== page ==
In July, an American Bar Association committee will meet to review the issue of bar-passage rates for ABA accredited law schools. Chairman of that committee is Jeffrey Lewis, a professor at Saint Louis University School of Law.
“Law schools bear a fiduciary responsibility to prepare students to pass the bar exam,” Prof. Lewis said. That responsibility is reflected in the current ABA rules governing the percentage of a school’s students that must pass the examination within a certain time period or a certain number of attempts. Unfortunately, the existing rules are widely considered to be meaningless and misleading.
When the committee convenes, it will vote on a revised rule that would raise the first-time bar exam passage-rate requirements to 80% (up from the current 75%) in order for a law school to retain its ABA accreditation. (Additional stipulations also are proposed regarding the number of times a candidate may take the exam.)
Why might a higher bar-passage rate prove controversial? Because of longstanding concerns that pressures to meet the ABA’s passing rates could have a chilling effect on the admission of prospective students (often from disadvantaged backgrounds) with lower academic credentials.
Anyone who has purchased a cable television subscription is all-too-familiar with the concept of “bundling” — where subscribers pay for a group of programs that are “bundled” together — whether or not the subscriber wants (or watches) the additional shows and/or services. It’s a frustrating experience — one that is driving customers to “cut the cable” and demand more flexibility for consuming video programming.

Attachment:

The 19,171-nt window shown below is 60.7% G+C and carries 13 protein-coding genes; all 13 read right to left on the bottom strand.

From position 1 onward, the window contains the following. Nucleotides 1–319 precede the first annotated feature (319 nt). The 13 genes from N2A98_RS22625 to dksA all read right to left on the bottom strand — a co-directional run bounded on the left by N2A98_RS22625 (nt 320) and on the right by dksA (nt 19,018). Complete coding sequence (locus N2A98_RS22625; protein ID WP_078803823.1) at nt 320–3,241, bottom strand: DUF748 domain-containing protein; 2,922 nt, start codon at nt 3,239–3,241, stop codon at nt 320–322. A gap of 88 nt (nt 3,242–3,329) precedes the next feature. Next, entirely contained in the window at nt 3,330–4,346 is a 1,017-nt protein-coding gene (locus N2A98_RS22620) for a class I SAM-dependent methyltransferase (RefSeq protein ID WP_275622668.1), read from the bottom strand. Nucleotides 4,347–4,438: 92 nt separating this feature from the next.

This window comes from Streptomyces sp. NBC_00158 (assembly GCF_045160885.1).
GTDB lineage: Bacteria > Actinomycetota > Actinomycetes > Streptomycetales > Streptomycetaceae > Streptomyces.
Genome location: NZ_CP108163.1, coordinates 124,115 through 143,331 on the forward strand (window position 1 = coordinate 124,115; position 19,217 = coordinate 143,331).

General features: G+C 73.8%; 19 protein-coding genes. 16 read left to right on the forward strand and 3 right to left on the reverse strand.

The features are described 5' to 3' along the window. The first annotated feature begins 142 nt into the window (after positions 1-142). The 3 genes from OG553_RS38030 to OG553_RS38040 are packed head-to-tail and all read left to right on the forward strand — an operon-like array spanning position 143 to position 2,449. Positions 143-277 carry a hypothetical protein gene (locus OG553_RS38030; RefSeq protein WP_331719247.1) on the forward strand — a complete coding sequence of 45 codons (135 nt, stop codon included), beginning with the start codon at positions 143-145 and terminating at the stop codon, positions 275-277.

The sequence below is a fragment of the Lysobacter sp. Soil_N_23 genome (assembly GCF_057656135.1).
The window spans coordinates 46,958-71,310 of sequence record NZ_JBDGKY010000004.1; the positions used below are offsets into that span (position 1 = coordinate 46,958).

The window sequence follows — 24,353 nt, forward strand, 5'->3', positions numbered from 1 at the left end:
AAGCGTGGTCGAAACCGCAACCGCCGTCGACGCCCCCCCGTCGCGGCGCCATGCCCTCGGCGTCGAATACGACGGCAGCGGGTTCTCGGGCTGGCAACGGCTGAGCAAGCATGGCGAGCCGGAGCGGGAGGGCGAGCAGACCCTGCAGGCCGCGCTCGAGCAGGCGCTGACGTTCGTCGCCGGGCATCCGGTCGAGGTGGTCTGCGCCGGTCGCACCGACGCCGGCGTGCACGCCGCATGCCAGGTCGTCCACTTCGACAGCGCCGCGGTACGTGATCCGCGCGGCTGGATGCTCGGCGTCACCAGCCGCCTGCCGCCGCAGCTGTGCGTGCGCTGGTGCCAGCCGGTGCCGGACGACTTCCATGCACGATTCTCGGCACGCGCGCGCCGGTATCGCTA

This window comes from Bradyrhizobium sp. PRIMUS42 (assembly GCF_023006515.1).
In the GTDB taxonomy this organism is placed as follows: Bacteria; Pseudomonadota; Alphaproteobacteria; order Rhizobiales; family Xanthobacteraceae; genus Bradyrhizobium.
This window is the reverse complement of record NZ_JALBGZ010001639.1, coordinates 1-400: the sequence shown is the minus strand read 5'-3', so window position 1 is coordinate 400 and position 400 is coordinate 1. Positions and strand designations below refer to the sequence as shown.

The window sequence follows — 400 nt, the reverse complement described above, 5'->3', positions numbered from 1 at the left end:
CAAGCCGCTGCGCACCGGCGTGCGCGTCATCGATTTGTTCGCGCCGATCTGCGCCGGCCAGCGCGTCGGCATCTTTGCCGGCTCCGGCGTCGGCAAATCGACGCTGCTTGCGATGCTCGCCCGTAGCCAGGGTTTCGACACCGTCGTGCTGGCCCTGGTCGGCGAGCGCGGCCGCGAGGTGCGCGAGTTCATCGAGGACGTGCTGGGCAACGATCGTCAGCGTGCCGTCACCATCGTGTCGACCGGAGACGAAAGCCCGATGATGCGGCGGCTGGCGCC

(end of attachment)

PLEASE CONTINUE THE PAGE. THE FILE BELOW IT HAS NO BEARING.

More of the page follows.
A recent blogpost by Ron Friedmann compares the cable television industry’s structural changes to similar developments in the world of big law firms. As Friedman put it, “BigLaw still dominates but the unbundlers have arrived.” Among these disruptive forces, Friedman included: Alternatives to law firms; new types of law firms; and law firms that offer unbundled services.
Unlike cable television consumers (who have enthusiastically sought unbundled TV options) however, general counsel have proved to be more cautious — at least so far — about “unbundling” services from BigLaw, Friedman said.
Before the advent of the billable hour, commentator Steven Harper writes, clients typically received fee statements as a single line item: “For services rendered.” So when the legal profession initiated detailed fee statements based on hours spent for a client, those quantifiable billing practices were hailed as models of transparency.
Today, however, those same billable hour metrics have become primary drivers of law firm culture — a practice that institutionalizes a conflict-of-interest. As Harper puts it, this system “pits fiduciary responsibility to a client against the attorneys’ financial self-interest.” Nevertheless, hourly billing remains the most commonly practiced system for structuring the consumption and delivery of legal services. Why? In Harper’s opinion, the system endures “because clients think they have it under control.”
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